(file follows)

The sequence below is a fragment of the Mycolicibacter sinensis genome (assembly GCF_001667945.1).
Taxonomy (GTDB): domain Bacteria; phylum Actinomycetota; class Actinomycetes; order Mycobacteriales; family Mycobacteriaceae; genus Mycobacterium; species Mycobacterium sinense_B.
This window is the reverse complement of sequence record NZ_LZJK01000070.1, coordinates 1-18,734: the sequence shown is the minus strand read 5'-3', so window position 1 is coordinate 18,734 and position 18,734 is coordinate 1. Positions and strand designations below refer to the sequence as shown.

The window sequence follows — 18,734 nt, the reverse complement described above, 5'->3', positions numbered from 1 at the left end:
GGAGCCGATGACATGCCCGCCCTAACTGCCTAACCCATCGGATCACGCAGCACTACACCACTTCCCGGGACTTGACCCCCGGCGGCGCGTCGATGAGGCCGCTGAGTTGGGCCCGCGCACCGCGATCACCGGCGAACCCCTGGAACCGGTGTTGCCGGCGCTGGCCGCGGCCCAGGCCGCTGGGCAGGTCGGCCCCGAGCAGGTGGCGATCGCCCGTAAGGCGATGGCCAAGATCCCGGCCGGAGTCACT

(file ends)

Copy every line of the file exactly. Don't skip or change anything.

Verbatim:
The sequence below is a fragment of the Mycolicibacter sinensis genome (assembly GCF_001667945.1).
Taxonomy (GTDB): domain Bacteria; phylum Actinomycetota; class Actinomycetes; order Mycobacteriales; family Mycobacteriaceae; genus Mycobacterium; species Mycobacterium sinense_B.
This window is the reverse complement of sequence record NZ_LZJK01000070.1, coordinates 1-18,734: the sequence shown is the minus strand read 5'-3', so window position 1 is coordinate 18,734 and position 18,734 is coordinate 1. Positions and strand designations below refer to the sequence as shown.

The window sequence follows — 18,734 nt, the reverse complement described above, 5'->3', positions numbered from 1 at the left end:
GGAGCCGATGACATGCCCGCCCTAACTGCCTAACCCATCGGATCACGCAGCACTACACCACTTCCCGGGACTTGACCCCCGGCGGCGCGTCGATGAGGCCGCTGAGTTGGGCCCGCGCACCGCGATCACCGGCGAACCCCTGGAACCGGTGTTGCCGGCGCTGGCCGCGGCCCAGGCCGCTGGGCAGGTCGGCCCCGAGCAGGTGGCGATCGCCCGTAAGGCGATGGCCAAGATCCCGGCCGGAGTCACT